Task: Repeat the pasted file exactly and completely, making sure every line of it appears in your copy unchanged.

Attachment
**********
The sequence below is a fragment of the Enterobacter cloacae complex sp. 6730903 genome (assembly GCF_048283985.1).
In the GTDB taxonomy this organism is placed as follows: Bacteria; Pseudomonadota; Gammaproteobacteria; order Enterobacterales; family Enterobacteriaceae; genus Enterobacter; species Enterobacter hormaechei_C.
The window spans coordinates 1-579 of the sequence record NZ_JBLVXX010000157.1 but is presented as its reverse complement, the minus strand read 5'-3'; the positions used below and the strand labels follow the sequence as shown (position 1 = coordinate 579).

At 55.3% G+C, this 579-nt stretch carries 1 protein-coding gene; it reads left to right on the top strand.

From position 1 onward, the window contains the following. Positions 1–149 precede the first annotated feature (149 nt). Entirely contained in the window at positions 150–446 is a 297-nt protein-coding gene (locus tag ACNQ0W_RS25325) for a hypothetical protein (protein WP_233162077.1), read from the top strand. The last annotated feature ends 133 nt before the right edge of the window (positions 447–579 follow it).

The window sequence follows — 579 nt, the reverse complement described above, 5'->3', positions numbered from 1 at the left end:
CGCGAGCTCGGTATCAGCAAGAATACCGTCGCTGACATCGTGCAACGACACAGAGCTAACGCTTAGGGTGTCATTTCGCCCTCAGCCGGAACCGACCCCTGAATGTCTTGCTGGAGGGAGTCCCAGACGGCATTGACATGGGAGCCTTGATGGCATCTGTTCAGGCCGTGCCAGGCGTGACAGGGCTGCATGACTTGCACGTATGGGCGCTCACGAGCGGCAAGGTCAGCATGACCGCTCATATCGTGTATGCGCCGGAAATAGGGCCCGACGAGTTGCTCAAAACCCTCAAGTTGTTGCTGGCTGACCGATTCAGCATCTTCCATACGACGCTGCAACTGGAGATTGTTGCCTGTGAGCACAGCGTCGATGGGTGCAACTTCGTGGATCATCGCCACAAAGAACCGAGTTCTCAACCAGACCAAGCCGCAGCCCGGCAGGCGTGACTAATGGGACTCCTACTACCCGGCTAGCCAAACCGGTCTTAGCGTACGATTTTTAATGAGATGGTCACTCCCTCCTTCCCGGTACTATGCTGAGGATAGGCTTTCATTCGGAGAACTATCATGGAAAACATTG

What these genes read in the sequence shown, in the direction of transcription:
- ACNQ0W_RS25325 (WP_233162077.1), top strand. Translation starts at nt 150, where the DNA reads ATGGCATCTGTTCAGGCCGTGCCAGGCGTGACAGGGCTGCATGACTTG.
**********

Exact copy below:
The sequence below is a fragment of the Enterobacter cloacae complex sp. 6730903 genome (assembly GCF_048283985.1).
In the GTDB taxonomy this organism is placed as follows: Bacteria; Pseudomonadota; Gammaproteobacteria; order Enterobacterales; family Enterobacteriaceae; genus Enterobacter; species Enterobacter hormaechei_C.
The window spans coordinates 1-579 of the sequence record NZ_JBLVXX010000157.1 but is presented as its reverse complement, the minus strand read 5'-3'; the positions used below and the strand labels follow the sequence as shown (position 1 = coordinate 579).

At 55.3% G+C, this 579-nt stretch carries 1 protein-coding gene; it reads left to right on the top strand.

From position 1 onward, the window contains the following. Positions 1–149 precede the first annotated feature (149 nt). Entirely contained in the window at positions 150–446 is a 297-nt protein-coding gene (locus tag ACNQ0W_RS25325) for a hypothetical protein (protein WP_233162077.1), read from the top strand. The last annotated feature ends 133 nt before the right edge of the window (positions 447–579 follow it).

The window sequence follows — 579 nt, the reverse complement described above, 5'->3', positions numbered from 1 at the left end:
CGCGAGCTCGGTATCAGCAAGAATACCGTCGCTGACATCGTGCAACGACACAGAGCTAACGCTTAGGGTGTCATTTCGCCCTCAGCCGGAACCGACCCCTGAATGTCTTGCTGGAGGGAGTCCCAGACGGCATTGACATGGGAGCCTTGATGGCATCTGTTCAGGCCGTGCCAGGCGTGACAGGGCTGCATGACTTGCACGTATGGGCGCTCACGAGCGGCAAGGTCAGCATGACCGCTCATATCGTGTATGCGCCGGAAATAGGGCCCGACGAGTTGCTCAAAACCCTCAAGTTGTTGCTGGCTGACCGATTCAGCATCTTCCATACGACGCTGCAACTGGAGATTGTTGCCTGTGAGCACAGCGTCGATGGGTGCAACTTCGTGGATCATCGCCACAAAGAACCGAGTTCTCAACCAGACCAAGCCGCAGCCCGGCAGGCGTGACTAATGGGACTCCTACTACCCGGCTAGCCAAACCGGTCTTAGCGTACGATTTTTAATGAGATGGTCACTCCCTCCTTCCCGGTACTATGCTGAGGATAGGCTTTCATTCGGAGAACTATCATGGAAAACATTG

What these genes read in the sequence shown, in the direction of transcription:
- ACNQ0W_RS25325 (WP_233162077.1), top strand. Translation starts at nt 150, where the DNA reads ATGGCATCTGTTCAGGCCGTGCCAGGCGTGACAGGGCTGCATGACTTG.